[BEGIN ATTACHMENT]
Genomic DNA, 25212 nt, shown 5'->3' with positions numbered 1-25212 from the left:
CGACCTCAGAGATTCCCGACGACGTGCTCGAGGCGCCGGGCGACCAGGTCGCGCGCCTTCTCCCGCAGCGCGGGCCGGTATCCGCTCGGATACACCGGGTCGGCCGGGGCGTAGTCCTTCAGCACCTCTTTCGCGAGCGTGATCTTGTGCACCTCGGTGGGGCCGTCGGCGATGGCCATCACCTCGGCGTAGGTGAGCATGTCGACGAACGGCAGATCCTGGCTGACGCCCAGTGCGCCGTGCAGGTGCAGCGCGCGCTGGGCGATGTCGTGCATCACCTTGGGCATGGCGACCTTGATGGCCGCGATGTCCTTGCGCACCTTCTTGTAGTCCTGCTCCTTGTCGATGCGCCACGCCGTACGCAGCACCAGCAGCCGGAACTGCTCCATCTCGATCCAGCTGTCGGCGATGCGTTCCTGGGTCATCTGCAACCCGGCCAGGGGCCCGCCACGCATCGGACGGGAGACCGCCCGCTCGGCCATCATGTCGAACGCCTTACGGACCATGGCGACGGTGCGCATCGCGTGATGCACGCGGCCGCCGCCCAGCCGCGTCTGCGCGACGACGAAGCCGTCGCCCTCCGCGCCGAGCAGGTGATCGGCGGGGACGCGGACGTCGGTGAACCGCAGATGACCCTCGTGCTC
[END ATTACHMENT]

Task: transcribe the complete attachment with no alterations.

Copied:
Genomic DNA, 25212 nt, shown 5'->3' with positions numbered 1-25212 from the left:
CGACCTCAGAGATTCCCGACGACGTGCTCGAGGCGCCGGGCGACCAGGTCGCGCGCCTTCTCCCGCAGCGCGGGCCGGTATCCGCTCGGATACACCGGGTCGGCCGGGGCGTAGTCCTTCAGCACCTCTTTCGCGAGCGTGATCTTGTGCACCTCGGTGGGGCCGTCGGCGATGGCCATCACCTCGGCGTAGGTGAGCATGTCGACGAACGGCAGATCCTGGCTGACGCCCAGTGCGCCGTGCAGGTGCAGCGCGCGCTGGGCGATGTCGTGCATCACCTTGGGCATGGCGACCTTGATGGCCGCGATGTCCTTGCGCACCTTCTTGTAGTCCTGCTCCTTGTCGATGCGCCACGCCGTACGCAGCACCAGCAGCCGGAACTGCTCCATCTCGATCCAGCTGTCGGCGATGCGTTCCTGGGTCATCTGCAACCCGGCCAGGGGCCCGCCACGCATCGGACGGGAGACCGCCCGCTCGGCCATCATGTCGAACGCCTTACGGACCATGGCGACGGTGCGCATCGCGTGATGCACGCGGCCGCCGCCCAGCCGCGTCTGCGCGACGACGAAGCCGTCGCCCTCCGCGCCGAGCAGGTGATCGGCGGGGACGCGGACGTCGGTGAACCGCAGATGACCCTCGTGCTC